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5 Essential Ways to Care for Your Kombucha SCOBY

by Amber Fairweather |

It’s a common saying that kombucha SCOBY (symbiotic culture of bacteria and yeast) can last for as long as possible. That’s true, but when your SCOBY doesn’t get the right kind of care and you let it go for long without oxygen and food, it may start to die.

Similar things happen when the temperature becomes too cold. While chilly weather may not completely kill off a SCOBY, beneficial strains of yeast or bacteria may start dying, thus altering the fermentation process and ultimately the nutritional benefit and flavour of your brew. It is thus often better to store your SCOBY in a SCOBY hotel than in the fridge. 

Whether your SCOBY is dormant or active, if you want it to remain in perfect health indefinitely, you need to put it in the right environment.

That means feeding it the right food and in the right amount, ensuring the environment has the appropriate PH level, storing it in a place that’s devoid of extreme temperature and protecting it from invasive organisms like mold spores and insects.

Read on to learn of ways to keep your SCOBY going strong for a long time. 

5 Ways to Care for Your Kombucha SCOBY

1. A low-PH (acidic) environment helps prevent molds from developing on a SCOBY. Not only does it do that, but it also helps beneficial kombucha microbes to thrive.

You can either use a test strip or PH monitor, regularly check that the PH level of your kombucha is at 3.5 or lower to make your brew safe to drink, or if you leave your SCOBY in the sweetened tea it will constantly lower the PH level- it does this naturally. At this level, bacteria like Listeria, Salmonella, monocytogenes and E. coli that causes food poisoning won’t be able to survive in your brew.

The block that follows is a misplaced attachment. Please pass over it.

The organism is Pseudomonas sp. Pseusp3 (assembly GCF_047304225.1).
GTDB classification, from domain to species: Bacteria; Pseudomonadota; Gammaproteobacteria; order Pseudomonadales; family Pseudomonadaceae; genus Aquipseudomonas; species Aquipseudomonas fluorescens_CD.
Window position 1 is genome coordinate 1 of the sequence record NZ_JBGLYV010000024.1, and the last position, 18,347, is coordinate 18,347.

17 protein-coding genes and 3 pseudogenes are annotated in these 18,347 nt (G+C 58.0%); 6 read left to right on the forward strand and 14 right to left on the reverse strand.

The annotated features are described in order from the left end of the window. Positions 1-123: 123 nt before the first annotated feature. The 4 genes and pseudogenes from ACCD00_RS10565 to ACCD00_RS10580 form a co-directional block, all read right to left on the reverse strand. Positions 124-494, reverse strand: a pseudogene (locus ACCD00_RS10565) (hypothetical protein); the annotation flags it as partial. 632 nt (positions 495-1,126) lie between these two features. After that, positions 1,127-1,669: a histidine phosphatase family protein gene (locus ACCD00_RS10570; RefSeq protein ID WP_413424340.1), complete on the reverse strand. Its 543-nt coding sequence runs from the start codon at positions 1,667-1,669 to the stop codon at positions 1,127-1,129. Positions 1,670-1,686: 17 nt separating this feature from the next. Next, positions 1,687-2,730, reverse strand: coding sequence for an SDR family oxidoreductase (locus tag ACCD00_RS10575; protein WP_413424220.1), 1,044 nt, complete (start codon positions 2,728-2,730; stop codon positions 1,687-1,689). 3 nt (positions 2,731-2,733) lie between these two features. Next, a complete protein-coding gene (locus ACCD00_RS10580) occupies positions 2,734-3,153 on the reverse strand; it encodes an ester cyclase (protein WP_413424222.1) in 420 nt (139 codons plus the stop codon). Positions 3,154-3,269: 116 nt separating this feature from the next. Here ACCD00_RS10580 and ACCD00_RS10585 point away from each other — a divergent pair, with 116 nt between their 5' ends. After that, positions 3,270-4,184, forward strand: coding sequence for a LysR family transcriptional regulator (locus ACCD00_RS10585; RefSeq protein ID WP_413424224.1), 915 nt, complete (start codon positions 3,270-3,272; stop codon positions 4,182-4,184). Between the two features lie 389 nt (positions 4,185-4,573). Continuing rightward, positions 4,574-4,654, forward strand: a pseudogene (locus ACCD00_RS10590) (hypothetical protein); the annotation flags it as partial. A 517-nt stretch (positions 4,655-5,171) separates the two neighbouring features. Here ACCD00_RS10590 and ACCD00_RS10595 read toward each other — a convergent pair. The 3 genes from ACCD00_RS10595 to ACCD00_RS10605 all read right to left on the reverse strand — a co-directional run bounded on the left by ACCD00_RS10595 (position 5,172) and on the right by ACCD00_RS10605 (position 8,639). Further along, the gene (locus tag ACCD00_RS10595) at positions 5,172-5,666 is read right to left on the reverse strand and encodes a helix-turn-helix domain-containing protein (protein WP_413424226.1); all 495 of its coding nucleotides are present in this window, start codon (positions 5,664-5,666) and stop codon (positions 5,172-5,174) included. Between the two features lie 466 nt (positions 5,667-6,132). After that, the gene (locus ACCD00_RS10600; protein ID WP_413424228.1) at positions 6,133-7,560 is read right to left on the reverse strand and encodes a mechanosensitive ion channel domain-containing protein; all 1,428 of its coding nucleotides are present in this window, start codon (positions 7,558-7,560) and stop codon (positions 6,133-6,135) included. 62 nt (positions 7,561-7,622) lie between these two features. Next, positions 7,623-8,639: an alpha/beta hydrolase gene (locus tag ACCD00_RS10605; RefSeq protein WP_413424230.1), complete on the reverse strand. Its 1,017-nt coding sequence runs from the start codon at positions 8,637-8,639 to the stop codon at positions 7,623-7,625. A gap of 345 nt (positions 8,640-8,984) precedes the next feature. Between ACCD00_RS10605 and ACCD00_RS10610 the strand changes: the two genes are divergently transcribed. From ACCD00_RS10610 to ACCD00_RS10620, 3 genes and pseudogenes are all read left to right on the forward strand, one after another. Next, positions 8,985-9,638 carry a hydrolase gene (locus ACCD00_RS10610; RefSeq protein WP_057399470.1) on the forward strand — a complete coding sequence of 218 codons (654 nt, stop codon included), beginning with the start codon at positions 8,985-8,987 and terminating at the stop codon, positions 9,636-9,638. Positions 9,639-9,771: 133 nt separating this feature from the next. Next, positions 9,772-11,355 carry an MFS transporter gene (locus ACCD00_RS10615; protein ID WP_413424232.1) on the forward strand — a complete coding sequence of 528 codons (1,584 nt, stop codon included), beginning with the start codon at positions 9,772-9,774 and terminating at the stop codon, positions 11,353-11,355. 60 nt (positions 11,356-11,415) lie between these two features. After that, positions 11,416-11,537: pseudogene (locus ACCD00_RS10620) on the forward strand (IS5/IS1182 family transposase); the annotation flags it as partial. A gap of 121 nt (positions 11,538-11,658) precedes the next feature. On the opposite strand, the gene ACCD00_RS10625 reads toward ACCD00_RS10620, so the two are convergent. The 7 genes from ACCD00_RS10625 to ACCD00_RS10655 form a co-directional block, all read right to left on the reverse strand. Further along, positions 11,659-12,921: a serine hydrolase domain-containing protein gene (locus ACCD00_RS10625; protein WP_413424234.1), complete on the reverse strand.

2. How do you maintain a Low-PH Environment? Incorporate the right amount of starter tea from each previous batch when you begin making your new batch. Usually about 1/4cup to every 1L new sweetened tea. 

3. Use Filtered Water: Tap water is normally treated with chlorine or chloramines to kill germs in the water. But the downside is if you use this same water for your SCOBY, the chlorine or chloramine content will also kill your good SCOBY microbes.

To dechlorinate your water, just boil for 5 to 10 minutes. Boiling releases the dissolved chlorine gas into the atmosphere.

While boiling removes chlorine, it doesn’t work that well in eliminating chloramine. The best way to remove chloramine from your water is to filter using a system that uses charcoal filtration.

4. Keep at Room Temperature: The best temperature for SCOBY is between 24-29°C. This temperature range gives the healthiest cultures.

If the surrounding gets too hot, your SCOBY may die and should it become too cold, your SCOBY could go dormant.

Besides that, ice cold temperatures make SCOBY cultures sluggish which lead to a less acidic environment that encourages the growth of pathogens.

5. Feed Your SCOBY Enough Sugar: Sugar is the food of the bacteria and yeasts that help SCOBYs to ferment. Sugar also influences the growth, flavour as well as the alcohol and lactic content of your final product. 

Hence, when caring for your SCOBY, give it sufficient sugar. SCOBYs find it easier to metabolize white sugar, however they can be 'trained' to metabolize other sugars. A general rule of thumb is 1/4 cup sugar to 1L tea. 


Want to make your own kombucha at home? Symbiota offers a complete premium-quality kombucha kit, making fermentation easy!